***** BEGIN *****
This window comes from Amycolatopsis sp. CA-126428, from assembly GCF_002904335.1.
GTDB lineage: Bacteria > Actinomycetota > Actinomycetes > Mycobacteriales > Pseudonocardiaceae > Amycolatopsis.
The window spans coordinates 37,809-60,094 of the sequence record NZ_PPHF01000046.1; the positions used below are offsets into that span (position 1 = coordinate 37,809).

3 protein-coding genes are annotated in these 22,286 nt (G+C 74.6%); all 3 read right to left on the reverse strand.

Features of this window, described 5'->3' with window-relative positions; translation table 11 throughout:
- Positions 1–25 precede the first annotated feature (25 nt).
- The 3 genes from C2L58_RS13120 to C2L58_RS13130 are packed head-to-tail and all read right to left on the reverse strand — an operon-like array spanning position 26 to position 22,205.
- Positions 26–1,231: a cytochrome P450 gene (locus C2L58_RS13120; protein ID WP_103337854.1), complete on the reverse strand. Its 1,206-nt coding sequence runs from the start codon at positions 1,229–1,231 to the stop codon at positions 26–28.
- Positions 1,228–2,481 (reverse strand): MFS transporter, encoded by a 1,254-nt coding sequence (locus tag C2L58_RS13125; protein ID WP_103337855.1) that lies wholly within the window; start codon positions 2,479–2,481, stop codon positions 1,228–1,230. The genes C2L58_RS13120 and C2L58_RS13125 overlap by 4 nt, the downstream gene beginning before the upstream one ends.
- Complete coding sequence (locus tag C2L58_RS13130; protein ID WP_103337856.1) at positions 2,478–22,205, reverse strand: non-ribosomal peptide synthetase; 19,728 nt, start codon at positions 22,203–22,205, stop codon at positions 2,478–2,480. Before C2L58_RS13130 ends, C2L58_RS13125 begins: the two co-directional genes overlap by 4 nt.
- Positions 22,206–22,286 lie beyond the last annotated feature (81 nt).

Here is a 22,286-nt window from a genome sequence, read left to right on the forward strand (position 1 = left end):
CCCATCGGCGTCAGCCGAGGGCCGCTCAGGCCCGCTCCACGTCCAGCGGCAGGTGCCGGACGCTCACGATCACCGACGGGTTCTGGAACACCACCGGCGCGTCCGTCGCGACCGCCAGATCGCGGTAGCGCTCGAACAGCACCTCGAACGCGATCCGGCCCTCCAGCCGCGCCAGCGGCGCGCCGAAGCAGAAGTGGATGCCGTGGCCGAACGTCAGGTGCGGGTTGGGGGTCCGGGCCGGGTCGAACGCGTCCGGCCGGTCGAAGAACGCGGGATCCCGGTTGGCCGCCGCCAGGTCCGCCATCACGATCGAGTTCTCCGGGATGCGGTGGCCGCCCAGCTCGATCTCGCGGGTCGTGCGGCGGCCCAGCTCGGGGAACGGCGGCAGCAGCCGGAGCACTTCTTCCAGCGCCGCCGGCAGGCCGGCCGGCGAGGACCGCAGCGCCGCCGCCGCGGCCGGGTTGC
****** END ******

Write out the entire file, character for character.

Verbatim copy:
This window comes from Amycolatopsis sp. CA-126428, from assembly GCF_002904335.1.
GTDB lineage: Bacteria > Actinomycetota > Actinomycetes > Mycobacteriales > Pseudonocardiaceae > Amycolatopsis.
The window spans coordinates 37,809-60,094 of the sequence record NZ_PPHF01000046.1; the positions used below are offsets into that span (position 1 = coordinate 37,809).

3 protein-coding genes are annotated in these 22,286 nt (G+C 74.6%); all 3 read right to left on the reverse strand.

Features of this window, described 5'->3' with window-relative positions; translation table 11 throughout:
- Positions 1–25 precede the first annotated feature (25 nt).
- The 3 genes from C2L58_RS13120 to C2L58_RS13130 are packed head-to-tail and all read right to left on the reverse strand — an operon-like array spanning position 26 to position 22,205.
- Positions 26–1,231: a cytochrome P450 gene (locus C2L58_RS13120; protein ID WP_103337854.1), complete on the reverse strand. Its 1,206-nt coding sequence runs from the start codon at positions 1,229–1,231 to the stop codon at positions 26–28.
- Positions 1,228–2,481 (reverse strand): MFS transporter, encoded by a 1,254-nt coding sequence (locus tag C2L58_RS13125; protein ID WP_103337855.1) that lies wholly within the window; start codon positions 2,479–2,481, stop codon positions 1,228–1,230. The genes C2L58_RS13120 and C2L58_RS13125 overlap by 4 nt, the downstream gene beginning before the upstream one ends.
- Complete coding sequence (locus tag C2L58_RS13130; protein ID WP_103337856.1) at positions 2,478–22,205, reverse strand: non-ribosomal peptide synthetase; 19,728 nt, start codon at positions 22,203–22,205, stop codon at positions 2,478–2,480. Before C2L58_RS13130 ends, C2L58_RS13125 begins: the two co-directional genes overlap by 4 nt.
- Positions 22,206–22,286 lie beyond the last annotated feature (81 nt).

Here is a 22,286-nt window from a genome sequence, read left to right on the forward strand (position 1 = left end):
CCCATCGGCGTCAGCCGAGGGCCGCTCAGGCCCGCTCCACGTCCAGCGGCAGGTGCCGGACGCTCACGATCACCGACGGGTTCTGGAACACCACCGGCGCGTCCGTCGCGACCGCCAGATCGCGGTAGCGCTCGAACAGCACCTCGAACGCGATCCGGCCCTCCAGCCGCGCCAGCGGCGCGCCGAAGCAGAAGTGGATGCCGTGGCCGAACGTCAGGTGCGGGTTGGGGGTCCGGGCCGGGTCGAACGCGTCCGGCCGGTCGAAGAACGCGGGATCCCGGTTGGCCGCCGCCAGGTCCGCCATCACGATCGAGTTCTCCGGGATGCGGTGGCCGCCCAGCTCGATCTCGCGGGTCGTGCGGCGGCCCAGCTCGGGGAACGGCGGCAGCAGCCGGAGCACTTCTTCCAGCGCCGCCGGCAGGCCGGCCGGCGAGGACCGCAGCGCCGCCGCCGCGGCCGGGTTGC